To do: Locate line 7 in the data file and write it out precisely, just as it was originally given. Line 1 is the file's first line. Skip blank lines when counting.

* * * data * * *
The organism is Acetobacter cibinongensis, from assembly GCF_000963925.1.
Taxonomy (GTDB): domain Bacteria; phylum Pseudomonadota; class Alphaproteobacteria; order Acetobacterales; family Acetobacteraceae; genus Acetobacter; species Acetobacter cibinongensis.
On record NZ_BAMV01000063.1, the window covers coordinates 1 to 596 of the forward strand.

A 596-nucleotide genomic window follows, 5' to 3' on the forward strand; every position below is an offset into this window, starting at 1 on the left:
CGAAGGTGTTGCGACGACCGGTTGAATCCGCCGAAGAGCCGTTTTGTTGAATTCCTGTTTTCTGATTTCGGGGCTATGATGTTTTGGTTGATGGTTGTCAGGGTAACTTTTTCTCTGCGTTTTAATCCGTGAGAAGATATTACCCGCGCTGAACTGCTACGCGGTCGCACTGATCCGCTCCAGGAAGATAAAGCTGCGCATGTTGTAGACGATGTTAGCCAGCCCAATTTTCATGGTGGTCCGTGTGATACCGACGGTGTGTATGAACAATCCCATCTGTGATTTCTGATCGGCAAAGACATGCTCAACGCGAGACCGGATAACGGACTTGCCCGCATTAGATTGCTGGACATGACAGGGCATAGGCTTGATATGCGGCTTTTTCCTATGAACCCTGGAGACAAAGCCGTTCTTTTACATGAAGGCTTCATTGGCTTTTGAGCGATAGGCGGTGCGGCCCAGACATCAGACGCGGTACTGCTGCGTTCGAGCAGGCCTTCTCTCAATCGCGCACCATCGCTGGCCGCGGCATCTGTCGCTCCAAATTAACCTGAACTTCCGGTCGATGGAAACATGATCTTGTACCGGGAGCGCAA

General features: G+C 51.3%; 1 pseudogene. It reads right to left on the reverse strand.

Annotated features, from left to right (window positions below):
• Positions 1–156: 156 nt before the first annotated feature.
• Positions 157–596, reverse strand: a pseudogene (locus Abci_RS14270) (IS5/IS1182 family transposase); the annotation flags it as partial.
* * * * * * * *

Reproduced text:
Annotated features, from left to right (window positions below):